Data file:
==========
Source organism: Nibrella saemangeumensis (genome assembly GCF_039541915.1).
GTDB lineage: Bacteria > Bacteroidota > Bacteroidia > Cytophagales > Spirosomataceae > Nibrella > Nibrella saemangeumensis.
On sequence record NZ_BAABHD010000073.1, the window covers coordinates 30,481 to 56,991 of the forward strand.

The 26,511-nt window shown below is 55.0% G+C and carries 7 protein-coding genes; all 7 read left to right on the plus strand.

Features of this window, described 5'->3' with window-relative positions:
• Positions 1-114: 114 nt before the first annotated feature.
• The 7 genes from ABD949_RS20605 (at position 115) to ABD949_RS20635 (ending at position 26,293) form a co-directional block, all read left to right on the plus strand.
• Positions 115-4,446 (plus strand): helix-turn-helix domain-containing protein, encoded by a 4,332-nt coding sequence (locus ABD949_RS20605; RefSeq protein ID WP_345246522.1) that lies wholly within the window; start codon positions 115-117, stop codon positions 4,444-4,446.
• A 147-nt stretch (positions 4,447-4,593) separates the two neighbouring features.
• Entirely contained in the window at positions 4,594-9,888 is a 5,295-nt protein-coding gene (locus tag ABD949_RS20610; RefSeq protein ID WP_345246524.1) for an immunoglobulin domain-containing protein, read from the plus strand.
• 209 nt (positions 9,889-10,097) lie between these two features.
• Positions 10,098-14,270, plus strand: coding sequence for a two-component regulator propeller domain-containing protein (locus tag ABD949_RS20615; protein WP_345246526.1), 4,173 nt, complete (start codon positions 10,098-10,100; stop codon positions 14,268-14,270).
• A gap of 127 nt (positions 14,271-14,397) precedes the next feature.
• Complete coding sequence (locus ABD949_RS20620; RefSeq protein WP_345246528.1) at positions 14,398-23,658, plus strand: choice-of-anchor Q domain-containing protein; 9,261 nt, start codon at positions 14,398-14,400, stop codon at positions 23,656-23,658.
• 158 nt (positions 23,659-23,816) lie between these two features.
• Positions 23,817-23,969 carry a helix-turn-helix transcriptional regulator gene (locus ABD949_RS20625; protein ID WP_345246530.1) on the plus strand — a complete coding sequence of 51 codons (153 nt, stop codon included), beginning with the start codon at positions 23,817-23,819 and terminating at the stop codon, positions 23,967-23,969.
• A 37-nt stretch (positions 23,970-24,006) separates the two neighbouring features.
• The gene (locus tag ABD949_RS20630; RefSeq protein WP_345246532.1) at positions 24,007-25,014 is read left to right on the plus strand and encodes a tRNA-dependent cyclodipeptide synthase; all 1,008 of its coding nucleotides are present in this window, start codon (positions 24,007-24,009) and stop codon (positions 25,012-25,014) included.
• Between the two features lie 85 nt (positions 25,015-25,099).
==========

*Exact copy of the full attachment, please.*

Source organism: Nibrella saemangeumensis (genome assembly GCF_039541915.1).
GTDB lineage: Bacteria > Bacteroidota > Bacteroidia > Cytophagales > Spirosomataceae > Nibrella > Nibrella saemangeumensis.
On sequence record NZ_BAABHD010000073.1, the window covers coordinates 30,481 to 56,991 of the forward strand.

The 26,511-nt window shown below is 55.0% G+C and carries 7 protein-coding genes; all 7 read left to right on the plus strand.

Features of this window, described 5'->3' with window-relative positions:
• Positions 1-114: 114 nt before the first annotated feature.
• The 7 genes from ABD949_RS20605 (at position 115) to ABD949_RS20635 (ending at position 26,293) form a co-directional block, all read left to right on the plus strand.
• Positions 115-4,446 (plus strand): helix-turn-helix domain-containing protein, encoded by a 4,332-nt coding sequence (locus ABD949_RS20605; RefSeq protein ID WP_345246522.1) that lies wholly within the window; start codon positions 115-117, stop codon positions 4,444-4,446.
• A 147-nt stretch (positions 4,447-4,593) separates the two neighbouring features.
• Entirely contained in the window at positions 4,594-9,888 is a 5,295-nt protein-coding gene (locus tag ABD949_RS20610; RefSeq protein ID WP_345246524.1) for an immunoglobulin domain-containing protein, read from the plus strand.
• 209 nt (positions 9,889-10,097) lie between these two features.
• Positions 10,098-14,270, plus strand: coding sequence for a two-component regulator propeller domain-containing protein (locus tag ABD949_RS20615; protein WP_345246526.1), 4,173 nt, complete (start codon positions 10,098-10,100; stop codon positions 14,268-14,270).
• A gap of 127 nt (positions 14,271-14,397) precedes the next feature.
• Complete coding sequence (locus ABD949_RS20620; RefSeq protein WP_345246528.1) at positions 14,398-23,658, plus strand: choice-of-anchor Q domain-containing protein; 9,261 nt, start codon at positions 14,398-14,400, stop codon at positions 23,656-23,658.
• 158 nt (positions 23,659-23,816) lie between these two features.
• Positions 23,817-23,969 carry a helix-turn-helix transcriptional regulator gene (locus ABD949_RS20625; protein ID WP_345246530.1) on the plus strand — a complete coding sequence of 51 codons (153 nt, stop codon included), beginning with the start codon at positions 23,817-23,819 and terminating at the stop codon, positions 23,967-23,969.
• A 37-nt stretch (positions 23,970-24,006) separates the two neighbouring features.
• The gene (locus tag ABD949_RS20630; RefSeq protein WP_345246532.1) at positions 24,007-25,014 is read left to right on the plus strand and encodes a tRNA-dependent cyclodipeptide synthase; all 1,008 of its coding nucleotides are present in this window, start codon (positions 24,007-24,009) and stop codon (positions 25,012-25,014) included.
• Between the two features lie 85 nt (positions 25,015-25,099).